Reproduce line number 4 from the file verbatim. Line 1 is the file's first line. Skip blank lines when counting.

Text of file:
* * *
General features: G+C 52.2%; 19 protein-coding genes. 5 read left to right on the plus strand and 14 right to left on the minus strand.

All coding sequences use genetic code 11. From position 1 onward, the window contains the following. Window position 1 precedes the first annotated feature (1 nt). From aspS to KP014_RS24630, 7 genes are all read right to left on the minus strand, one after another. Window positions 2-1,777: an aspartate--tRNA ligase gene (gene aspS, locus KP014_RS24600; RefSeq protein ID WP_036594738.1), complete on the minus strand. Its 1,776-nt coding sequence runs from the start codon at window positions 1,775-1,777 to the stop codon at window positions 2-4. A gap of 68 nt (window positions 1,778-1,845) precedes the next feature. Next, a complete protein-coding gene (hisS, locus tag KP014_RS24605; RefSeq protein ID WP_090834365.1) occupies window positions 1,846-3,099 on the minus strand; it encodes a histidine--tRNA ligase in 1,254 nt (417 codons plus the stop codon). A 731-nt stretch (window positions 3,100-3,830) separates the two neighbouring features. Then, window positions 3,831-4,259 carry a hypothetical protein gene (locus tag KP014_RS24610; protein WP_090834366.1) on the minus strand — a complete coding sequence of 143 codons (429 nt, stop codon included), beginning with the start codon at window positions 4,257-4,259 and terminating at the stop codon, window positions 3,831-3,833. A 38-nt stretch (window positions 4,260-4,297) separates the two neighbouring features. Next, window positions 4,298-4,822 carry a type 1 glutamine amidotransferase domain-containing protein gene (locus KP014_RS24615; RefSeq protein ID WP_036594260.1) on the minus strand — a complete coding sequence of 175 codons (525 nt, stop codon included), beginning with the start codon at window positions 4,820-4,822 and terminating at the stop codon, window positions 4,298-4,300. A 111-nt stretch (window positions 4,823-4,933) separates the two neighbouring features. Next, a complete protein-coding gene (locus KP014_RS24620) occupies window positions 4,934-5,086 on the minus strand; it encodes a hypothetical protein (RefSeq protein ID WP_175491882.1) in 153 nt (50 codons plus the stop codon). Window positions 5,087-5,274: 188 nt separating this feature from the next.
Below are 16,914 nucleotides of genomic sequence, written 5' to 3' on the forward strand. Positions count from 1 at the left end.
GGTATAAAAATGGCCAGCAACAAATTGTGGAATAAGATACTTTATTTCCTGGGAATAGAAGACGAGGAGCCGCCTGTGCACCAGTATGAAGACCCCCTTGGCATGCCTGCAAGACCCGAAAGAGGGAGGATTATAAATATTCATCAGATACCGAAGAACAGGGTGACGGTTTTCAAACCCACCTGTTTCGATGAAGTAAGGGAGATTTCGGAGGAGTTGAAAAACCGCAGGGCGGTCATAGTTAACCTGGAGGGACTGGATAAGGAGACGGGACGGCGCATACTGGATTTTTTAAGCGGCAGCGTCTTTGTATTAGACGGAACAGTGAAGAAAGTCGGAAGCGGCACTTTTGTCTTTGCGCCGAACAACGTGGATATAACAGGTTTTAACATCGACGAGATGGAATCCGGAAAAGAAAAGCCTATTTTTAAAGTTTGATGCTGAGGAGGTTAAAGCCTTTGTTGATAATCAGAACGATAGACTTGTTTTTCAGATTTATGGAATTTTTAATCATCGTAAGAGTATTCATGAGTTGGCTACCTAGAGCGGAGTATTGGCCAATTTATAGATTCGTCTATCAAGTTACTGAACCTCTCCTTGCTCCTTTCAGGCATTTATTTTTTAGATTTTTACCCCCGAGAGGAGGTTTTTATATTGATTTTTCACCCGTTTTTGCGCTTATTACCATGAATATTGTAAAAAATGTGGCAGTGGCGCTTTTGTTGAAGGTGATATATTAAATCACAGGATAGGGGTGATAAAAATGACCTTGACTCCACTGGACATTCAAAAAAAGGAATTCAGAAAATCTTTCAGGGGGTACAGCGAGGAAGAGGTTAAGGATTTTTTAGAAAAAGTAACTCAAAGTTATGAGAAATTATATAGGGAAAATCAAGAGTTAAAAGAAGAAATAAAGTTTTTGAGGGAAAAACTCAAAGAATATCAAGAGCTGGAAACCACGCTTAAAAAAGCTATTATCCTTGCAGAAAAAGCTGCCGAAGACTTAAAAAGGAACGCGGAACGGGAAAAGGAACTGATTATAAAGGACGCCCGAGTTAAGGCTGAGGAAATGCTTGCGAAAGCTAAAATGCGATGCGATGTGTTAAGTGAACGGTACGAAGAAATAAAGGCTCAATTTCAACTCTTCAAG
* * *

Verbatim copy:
GGTATAAAAATGGCCAGCAACAAATTGTGGAATAAGATACTTTATTTCCTGGGAATAGAAGACGAGGAGCCGCCTGTGCACCAGTATGAAGACCCCCTTGGCATGCCTGCAAGACCCGAAAGAGGGAGGATTATAAATATTCATCAGATACCGAAGAACAGGGTGACGGTTTTCAAACCCACCTGTTTCGATGAAGTAAGGGAGATTTCGGAGGAGTTGAAAAACCGCAGGGCGGTCATAGTTAACCTGGAGGGACTGGATAAGGAGACGGGACGGCGCATACTGGATTTTTTAAGCGGCAGCGTCTTTGTATTAGACGGAACAGTGAAGAAAGTCGGAAGCGGCACTTTTGTCTTTGCGCCGAACAACGTGGATATAACAGGTTTTAACATCGACGAGATGGAATCCGGAAAAGAAAAGCCTATTTTTAAAGTTTGATGCTGAGGAGGTTAAAGCCTTTGTTGATAATCAGAACGATAGACTTGTTTTTCAGATTTATGGAATTTTTAATCATCGTAAGAGTATTCATGAGTTGGCTACCTAGAGCGGAGTATTGGCCAATTTATAGATTCGTCTATCAAGTTACTGAACCTCTCCTTGCTCCTTTCAGGCATTTATTTTTTAGATTTTTACCCCCGAGAGGAGGTTTTTATATTGATTTTTCACCCGTTTTTGCGCTTATTACCATGAATATTGTAAAAAATGTGGCAGTGGCGCTTTTGTTGAAGGTGATATATTAAATCACAGGATAGGGGTGATAAAAATGACCTTGACTCCACTGGACATTCAAAAAAAGGAATTCAGAAAATCTTTCAGGGGGTACAGCGAGGAAGAGGTTAAGGATTTTTTAGAAAAAGTAACTCAAAGTTATGAGAAATTATATAGGGAAAATCAAGAGTTAAAAGAAGAAATAAAGTTTTTGAGGGAAAAACTCAAAGAATATCAAGAGCTGGAAACCACGCTTAAAAAAGCTATTATCCTTGCAGAAAAAGCTGCCGAAGACTTAAAAAGGAACGCGGAACGGGAAAAGGAACTGATTATAAAGGACGCCCGAGTTAAGGCTGAGGAAATGCTTGCGAAAGCTAAAATGCGATGCGATGTGTTAAGTGAACGGTACGAAGAAATAAAGGCTCAATTTCAACTCTTCAAG